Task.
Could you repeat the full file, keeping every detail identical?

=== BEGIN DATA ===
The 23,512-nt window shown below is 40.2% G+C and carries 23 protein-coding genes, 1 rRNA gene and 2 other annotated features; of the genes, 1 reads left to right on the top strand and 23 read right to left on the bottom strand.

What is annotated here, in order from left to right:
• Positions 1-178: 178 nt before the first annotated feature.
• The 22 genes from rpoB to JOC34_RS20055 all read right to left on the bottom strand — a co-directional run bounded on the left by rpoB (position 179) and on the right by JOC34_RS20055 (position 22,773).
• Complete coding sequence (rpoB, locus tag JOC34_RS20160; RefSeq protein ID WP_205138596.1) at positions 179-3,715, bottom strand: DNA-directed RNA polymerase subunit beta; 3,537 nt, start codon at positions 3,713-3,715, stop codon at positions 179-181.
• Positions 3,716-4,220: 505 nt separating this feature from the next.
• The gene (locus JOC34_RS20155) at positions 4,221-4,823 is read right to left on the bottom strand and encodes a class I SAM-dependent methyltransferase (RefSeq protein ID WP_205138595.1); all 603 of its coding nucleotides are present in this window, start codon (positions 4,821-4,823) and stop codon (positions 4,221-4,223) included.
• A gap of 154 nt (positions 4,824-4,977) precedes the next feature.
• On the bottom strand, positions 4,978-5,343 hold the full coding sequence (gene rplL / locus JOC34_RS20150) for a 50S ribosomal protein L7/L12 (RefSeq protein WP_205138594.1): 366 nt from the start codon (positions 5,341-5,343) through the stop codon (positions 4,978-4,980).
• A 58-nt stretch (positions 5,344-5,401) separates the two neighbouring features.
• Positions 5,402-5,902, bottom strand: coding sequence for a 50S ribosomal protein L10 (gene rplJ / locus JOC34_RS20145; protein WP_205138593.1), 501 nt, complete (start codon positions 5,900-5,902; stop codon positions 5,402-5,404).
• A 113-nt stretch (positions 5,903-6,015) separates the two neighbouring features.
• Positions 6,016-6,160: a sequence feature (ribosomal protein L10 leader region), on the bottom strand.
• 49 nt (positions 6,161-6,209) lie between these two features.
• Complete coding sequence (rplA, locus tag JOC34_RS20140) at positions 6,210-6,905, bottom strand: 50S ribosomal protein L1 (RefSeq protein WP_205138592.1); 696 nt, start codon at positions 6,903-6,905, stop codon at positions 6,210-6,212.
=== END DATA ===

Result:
The 23,512-nt window shown below is 40.2% G+C and carries 23 protein-coding genes, 1 rRNA gene and 2 other annotated features; of the genes, 1 reads left to right on the top strand and 23 read right to left on the bottom strand.

What is annotated here, in order from left to right:
• Positions 1-178: 178 nt before the first annotated feature.
• The 22 genes from rpoB to JOC34_RS20055 all read right to left on the bottom strand — a co-directional run bounded on the left by rpoB (position 179) and on the right by JOC34_RS20055 (position 22,773).
• Complete coding sequence (rpoB, locus tag JOC34_RS20160; RefSeq protein ID WP_205138596.1) at positions 179-3,715, bottom strand: DNA-directed RNA polymerase subunit beta; 3,537 nt, start codon at positions 3,713-3,715, stop codon at positions 179-181.
• Positions 3,716-4,220: 505 nt separating this feature from the next.
• The gene (locus JOC34_RS20155) at positions 4,221-4,823 is read right to left on the bottom strand and encodes a class I SAM-dependent methyltransferase (RefSeq protein ID WP_205138595.1); all 603 of its coding nucleotides are present in this window, start codon (positions 4,821-4,823) and stop codon (positions 4,221-4,223) included.
• A gap of 154 nt (positions 4,824-4,977) precedes the next feature.
• On the bottom strand, positions 4,978-5,343 hold the full coding sequence (gene rplL / locus JOC34_RS20150) for a 50S ribosomal protein L7/L12 (RefSeq protein WP_205138594.1): 366 nt from the start codon (positions 5,341-5,343) through the stop codon (positions 4,978-4,980).
• A 58-nt stretch (positions 5,344-5,401) separates the two neighbouring features.
• Positions 5,402-5,902, bottom strand: coding sequence for a 50S ribosomal protein L10 (gene rplJ / locus JOC34_RS20145; protein WP_205138593.1), 501 nt, complete (start codon positions 5,900-5,902; stop codon positions 5,402-5,404).
• A 113-nt stretch (positions 5,903-6,015) separates the two neighbouring features.
• Positions 6,016-6,160: a sequence feature (ribosomal protein L10 leader region), on the bottom strand.
• 49 nt (positions 6,161-6,209) lie between these two features.
• Complete coding sequence (rplA, locus tag JOC34_RS20140) at positions 6,210-6,905, bottom strand: 50S ribosomal protein L1 (RefSeq protein WP_205138592.1); 696 nt, start codon at positions 6,903-6,905, stop codon at positions 6,210-6,212.